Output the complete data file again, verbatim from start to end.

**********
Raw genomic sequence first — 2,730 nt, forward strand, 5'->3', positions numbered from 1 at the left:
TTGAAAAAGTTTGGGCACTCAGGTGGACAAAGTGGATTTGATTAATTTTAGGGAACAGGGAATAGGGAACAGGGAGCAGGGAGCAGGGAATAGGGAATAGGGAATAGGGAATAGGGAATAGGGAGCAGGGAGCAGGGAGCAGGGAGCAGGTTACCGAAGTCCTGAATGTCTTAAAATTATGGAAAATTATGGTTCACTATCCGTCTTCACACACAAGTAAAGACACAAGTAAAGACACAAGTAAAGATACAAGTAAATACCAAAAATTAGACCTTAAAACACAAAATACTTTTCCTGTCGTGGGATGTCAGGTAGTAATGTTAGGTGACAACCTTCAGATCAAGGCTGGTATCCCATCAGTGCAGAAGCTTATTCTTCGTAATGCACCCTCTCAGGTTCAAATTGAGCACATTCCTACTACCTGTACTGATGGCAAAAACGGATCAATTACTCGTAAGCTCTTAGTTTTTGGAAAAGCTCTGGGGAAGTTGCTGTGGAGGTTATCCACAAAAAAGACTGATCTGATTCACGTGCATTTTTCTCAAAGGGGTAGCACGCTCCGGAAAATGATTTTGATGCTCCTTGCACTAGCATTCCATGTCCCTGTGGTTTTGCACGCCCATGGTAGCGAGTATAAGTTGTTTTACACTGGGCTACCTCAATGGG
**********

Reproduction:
Raw genomic sequence first — 2,730 nt, forward strand, 5'->3', positions numbered from 1 at the left:
TTGAAAAAGTTTGGGCACTCAGGTGGACAAAGTGGATTTGATTAATTTTAGGGAACAGGGAATAGGGAACAGGGAGCAGGGAGCAGGGAATAGGGAATAGGGAATAGGGAATAGGGAATAGGGAGCAGGGAGCAGGGAGCAGGGAGCAGGTTACCGAAGTCCTGAATGTCTTAAAATTATGGAAAATTATGGTTCACTATCCGTCTTCACACACAAGTAAAGACACAAGTAAAGACACAAGTAAAGATACAAGTAAATACCAAAAATTAGACCTTAAAACACAAAATACTTTTCCTGTCGTGGGATGTCAGGTAGTAATGTTAGGTGACAACCTTCAGATCAAGGCTGGTATCCCATCAGTGCAGAAGCTTATTCTTCGTAATGCACCCTCTCAGGTTCAAATTGAGCACATTCCTACTACCTGTACTGATGGCAAAAACGGATCAATTACTCGTAAGCTCTTAGTTTTTGGAAAAGCTCTGGGGAAGTTGCTGTGGAGGTTATCCACAAAAAAGACTGATCTGATTCACGTGCATTTTTCTCAAAGGGGTAGCACGCTCCGGAAAATGATTTTGATGCTCCTTGCACTAGCATTCCATGTCCCTGTGGTTTTGCACGCCCATGGTAGCGAGTATAAGTTGTTTTACACTGGGCTACCTCAATGGG